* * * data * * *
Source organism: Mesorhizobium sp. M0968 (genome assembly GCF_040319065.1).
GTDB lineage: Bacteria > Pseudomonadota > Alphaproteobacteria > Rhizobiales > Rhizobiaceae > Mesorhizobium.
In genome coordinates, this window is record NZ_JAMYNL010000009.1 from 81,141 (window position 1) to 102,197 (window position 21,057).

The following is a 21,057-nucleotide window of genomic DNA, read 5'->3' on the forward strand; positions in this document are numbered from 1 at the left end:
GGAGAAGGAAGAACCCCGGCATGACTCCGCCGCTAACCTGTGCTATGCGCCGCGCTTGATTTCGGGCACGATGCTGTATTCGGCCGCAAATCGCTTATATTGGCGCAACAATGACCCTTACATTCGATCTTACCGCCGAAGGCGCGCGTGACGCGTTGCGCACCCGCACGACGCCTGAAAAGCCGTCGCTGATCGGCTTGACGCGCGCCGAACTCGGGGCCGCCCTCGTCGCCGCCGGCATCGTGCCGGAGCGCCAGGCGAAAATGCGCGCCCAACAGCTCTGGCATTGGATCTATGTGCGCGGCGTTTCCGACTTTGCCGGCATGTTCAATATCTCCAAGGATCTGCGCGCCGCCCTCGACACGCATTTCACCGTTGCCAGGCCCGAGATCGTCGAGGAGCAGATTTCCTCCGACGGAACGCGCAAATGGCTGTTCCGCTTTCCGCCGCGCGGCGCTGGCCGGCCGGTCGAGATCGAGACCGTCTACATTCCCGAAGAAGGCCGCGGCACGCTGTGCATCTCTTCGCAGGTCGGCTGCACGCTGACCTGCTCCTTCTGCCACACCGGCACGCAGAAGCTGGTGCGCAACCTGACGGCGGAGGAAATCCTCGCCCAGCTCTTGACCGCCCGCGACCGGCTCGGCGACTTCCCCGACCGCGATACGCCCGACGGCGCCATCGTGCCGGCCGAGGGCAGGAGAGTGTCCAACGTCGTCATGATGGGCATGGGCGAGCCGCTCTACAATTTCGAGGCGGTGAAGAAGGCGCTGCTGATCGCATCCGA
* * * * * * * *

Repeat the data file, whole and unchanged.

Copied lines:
Source organism: Mesorhizobium sp. M0968 (genome assembly GCF_040319065.1).
GTDB lineage: Bacteria > Pseudomonadota > Alphaproteobacteria > Rhizobiales > Rhizobiaceae > Mesorhizobium.
In genome coordinates, this window is record NZ_JAMYNL010000009.1 from 81,141 (window position 1) to 102,197 (window position 21,057).

The following is a 21,057-nucleotide window of genomic DNA, read 5'->3' on the forward strand; positions in this document are numbered from 1 at the left end:
GGAGAAGGAAGAACCCCGGCATGACTCCGCCGCTAACCTGTGCTATGCGCCGCGCTTGATTTCGGGCACGATGCTGTATTCGGCCGCAAATCGCTTATATTGGCGCAACAATGACCCTTACATTCGATCTTACCGCCGAAGGCGCGCGTGACGCGTTGCGCACCCGCACGACGCCTGAAAAGCCGTCGCTGATCGGCTTGACGCGCGCCGAACTCGGGGCCGCCCTCGTCGCCGCCGGCATCGTGCCGGAGCGCCAGGCGAAAATGCGCGCCCAACAGCTCTGGCATTGGATCTATGTGCGCGGCGTTTCCGACTTTGCCGGCATGTTCAATATCTCCAAGGATCTGCGCGCCGCCCTCGACACGCATTTCACCGTTGCCAGGCCCGAGATCGTCGAGGAGCAGATTTCCTCCGACGGAACGCGCAAATGGCTGTTCCGCTTTCCGCCGCGCGGCGCTGGCCGGCCGGTCGAGATCGAGACCGTCTACATTCCCGAAGAAGGCCGCGGCACGCTGTGCATCTCTTCGCAGGTCGGCTGCACGCTGACCTGCTCCTTCTGCCACACCGGCACGCAGAAGCTGGTGCGCAACCTGACGGCGGAGGAAATCCTCGCCCAGCTCTTGACCGCCCGCGACCGGCTCGGCGACTTCCCCGACCGCGATACGCCCGACGGCGCCATCGTGCCGGCCGAGGGCAGGAGAGTGTCCAACGTCGTCATGATGGGCATGGGCGAGCCGCTCTACAATTTCGAGGCGGTGAAGAAGGCGCTGCTGATCGCATCCGA